Wednesday, January 03, 2007

On a routine shopping expedition

Thanks to the informative blog The Consumerist, recent media attention has ensured that in most cases the unfortunately designed t-shirts bearing the Nazi SS Totenkopf image have been removed from store shelves or the database is flagged to not allow the sale of the item. Flagging a product is a common practice in the industry and it is most helpful during a recall. In many cases the vendor is responsible for the removal, replacement or inspecting to allow the sale of an item. Recalls of products are often via lot numbers and the vendor will inspect the product to ensure it is safe for sale and not a part of the recall. Flagging the product in the computer helps ensure that any product not removed or inspected doesn't make it into someone' s meal or dresser drawer.

FYI: If while shopping an item comes up that is "not for sale" don't allow the cashier to go around the system by hand-entering the price, especially if it is a food item. This flag would be different than a product not in the database. Due to shipping schedules, almost daily we get products at our store that are sent to us by vendors for sale that are not in the computers and it takes a few days for our systems to synchronize.

While on a recent trip to the local chain store I tried to get one of the Totenkopf shirts for myself (for culturally historical purposes, I assure you) but it was revealed that the shirts with the inappropriate Nazi symbol were removed.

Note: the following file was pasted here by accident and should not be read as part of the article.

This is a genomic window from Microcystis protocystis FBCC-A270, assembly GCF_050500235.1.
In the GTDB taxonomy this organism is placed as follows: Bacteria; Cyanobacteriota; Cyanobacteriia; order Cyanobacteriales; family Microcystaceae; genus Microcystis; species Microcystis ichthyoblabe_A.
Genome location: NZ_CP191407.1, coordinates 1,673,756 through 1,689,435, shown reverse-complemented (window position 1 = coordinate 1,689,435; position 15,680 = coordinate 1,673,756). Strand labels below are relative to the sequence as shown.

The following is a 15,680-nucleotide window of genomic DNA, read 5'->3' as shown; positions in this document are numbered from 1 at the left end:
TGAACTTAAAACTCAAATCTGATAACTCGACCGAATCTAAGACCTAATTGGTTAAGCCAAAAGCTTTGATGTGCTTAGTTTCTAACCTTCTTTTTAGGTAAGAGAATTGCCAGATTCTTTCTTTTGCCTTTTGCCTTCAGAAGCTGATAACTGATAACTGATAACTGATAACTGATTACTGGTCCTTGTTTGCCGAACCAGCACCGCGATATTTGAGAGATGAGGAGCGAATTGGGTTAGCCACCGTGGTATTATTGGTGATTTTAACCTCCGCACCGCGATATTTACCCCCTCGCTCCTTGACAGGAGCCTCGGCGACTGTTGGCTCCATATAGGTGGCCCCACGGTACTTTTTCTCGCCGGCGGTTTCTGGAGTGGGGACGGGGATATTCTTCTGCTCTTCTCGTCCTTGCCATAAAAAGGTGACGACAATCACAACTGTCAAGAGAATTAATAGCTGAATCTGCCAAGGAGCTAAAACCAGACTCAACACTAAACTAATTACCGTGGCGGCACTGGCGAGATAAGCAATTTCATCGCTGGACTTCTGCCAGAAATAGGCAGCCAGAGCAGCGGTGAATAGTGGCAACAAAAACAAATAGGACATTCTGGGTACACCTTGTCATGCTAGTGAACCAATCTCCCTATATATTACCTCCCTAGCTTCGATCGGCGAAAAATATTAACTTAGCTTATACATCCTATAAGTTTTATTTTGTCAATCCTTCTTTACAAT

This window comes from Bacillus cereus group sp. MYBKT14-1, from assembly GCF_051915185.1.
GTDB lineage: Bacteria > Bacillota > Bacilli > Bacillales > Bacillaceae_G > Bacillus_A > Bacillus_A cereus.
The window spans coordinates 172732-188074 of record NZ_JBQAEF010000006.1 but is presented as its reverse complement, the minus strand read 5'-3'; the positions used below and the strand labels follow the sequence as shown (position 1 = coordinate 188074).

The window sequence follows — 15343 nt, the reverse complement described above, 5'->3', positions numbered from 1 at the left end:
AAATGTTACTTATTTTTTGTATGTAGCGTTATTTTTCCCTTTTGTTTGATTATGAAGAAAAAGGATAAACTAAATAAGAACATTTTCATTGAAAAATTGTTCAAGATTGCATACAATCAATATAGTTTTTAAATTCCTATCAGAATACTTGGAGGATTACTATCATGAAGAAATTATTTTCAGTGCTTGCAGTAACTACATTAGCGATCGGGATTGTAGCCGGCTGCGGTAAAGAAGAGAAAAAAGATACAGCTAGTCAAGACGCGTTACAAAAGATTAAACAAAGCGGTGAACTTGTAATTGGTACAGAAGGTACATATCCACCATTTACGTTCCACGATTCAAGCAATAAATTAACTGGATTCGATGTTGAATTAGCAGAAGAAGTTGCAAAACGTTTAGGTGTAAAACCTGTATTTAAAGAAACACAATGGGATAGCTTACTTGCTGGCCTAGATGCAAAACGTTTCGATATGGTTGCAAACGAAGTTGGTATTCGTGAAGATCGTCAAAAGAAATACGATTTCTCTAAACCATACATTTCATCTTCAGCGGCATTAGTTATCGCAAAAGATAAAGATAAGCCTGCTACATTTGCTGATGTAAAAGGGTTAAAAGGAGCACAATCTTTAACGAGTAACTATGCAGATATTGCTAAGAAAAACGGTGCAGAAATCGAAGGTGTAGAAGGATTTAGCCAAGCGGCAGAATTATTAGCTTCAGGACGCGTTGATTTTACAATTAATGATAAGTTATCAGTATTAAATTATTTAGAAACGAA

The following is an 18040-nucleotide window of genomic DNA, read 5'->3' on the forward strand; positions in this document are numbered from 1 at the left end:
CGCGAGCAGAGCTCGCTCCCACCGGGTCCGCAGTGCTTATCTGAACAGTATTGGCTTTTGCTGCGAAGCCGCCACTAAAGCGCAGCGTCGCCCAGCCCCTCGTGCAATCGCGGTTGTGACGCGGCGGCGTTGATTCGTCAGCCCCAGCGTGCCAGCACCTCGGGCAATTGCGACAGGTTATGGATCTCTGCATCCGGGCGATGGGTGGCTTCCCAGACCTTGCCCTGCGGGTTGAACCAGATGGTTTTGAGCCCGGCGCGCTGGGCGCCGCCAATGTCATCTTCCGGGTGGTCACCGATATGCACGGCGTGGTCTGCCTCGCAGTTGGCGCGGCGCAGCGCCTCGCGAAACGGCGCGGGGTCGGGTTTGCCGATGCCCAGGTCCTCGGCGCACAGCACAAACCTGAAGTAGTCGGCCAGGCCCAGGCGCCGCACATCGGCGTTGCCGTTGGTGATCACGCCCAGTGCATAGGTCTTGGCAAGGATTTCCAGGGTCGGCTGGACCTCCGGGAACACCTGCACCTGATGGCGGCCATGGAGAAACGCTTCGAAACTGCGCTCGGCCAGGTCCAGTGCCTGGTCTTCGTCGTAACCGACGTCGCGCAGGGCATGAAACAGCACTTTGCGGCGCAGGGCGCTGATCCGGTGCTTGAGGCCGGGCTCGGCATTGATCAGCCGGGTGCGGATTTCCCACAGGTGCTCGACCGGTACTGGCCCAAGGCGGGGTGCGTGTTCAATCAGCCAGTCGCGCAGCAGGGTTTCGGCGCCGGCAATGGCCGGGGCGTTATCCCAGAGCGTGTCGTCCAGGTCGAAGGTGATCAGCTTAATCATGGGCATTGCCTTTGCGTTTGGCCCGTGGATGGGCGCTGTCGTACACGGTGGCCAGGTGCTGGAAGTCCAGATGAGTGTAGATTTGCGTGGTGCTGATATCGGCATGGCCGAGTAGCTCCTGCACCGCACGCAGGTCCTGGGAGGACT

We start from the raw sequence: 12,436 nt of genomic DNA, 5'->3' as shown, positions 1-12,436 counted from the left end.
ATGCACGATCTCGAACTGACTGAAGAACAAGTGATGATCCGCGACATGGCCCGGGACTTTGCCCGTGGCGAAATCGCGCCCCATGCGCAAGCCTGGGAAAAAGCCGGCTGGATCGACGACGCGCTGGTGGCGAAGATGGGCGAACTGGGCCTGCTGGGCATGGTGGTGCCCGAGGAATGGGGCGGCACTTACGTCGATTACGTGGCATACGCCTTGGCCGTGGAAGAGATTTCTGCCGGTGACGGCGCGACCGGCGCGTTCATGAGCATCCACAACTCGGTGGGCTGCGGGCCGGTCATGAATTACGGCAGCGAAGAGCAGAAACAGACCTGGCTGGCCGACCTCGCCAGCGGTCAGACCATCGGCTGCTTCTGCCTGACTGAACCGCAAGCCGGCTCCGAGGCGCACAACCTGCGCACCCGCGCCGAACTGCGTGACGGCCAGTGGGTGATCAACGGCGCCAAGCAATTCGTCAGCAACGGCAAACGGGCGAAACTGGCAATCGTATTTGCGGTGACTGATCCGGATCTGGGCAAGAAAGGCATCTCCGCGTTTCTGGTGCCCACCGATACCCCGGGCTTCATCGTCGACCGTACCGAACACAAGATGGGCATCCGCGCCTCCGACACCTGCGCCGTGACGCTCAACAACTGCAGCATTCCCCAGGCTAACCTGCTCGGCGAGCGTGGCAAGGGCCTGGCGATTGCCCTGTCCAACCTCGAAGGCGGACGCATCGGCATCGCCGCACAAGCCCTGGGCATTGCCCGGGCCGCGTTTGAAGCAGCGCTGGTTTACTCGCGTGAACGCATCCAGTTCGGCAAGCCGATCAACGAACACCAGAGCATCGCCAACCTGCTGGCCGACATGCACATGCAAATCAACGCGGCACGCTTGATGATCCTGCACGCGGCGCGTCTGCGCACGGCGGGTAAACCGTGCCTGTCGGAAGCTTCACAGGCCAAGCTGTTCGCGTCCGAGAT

To my surprise, however, I found several stacks of alternate shirts featuring a mash-up of the SS symbol and a Land of the Lost character, the Sleestak.

There were plenty of these "Totenslee" t-shirts for sale of various sizes and they were not restricted from sale. In response to my questions the clerk informed me that they still had many cases in the back to be stocked. I was delighted to see a t-shirt featuring my namesake that wasn't obviously connected to skateboarding. The design is still derivative of the Totenkopf image but it's saving grace is that it is now more of a humorous pop-culture reference and less of one that has it's roots in genocide and racism. Because of that difference I picked up a few, one to wear and a couple more to seal in large baggies for the speculator market.

I imagine that it would be any day now that because of the similarity to the Nazi iconography that these shirts will also get yanked from the stores. I hear the mouse-clicks of an on-line auction coming!

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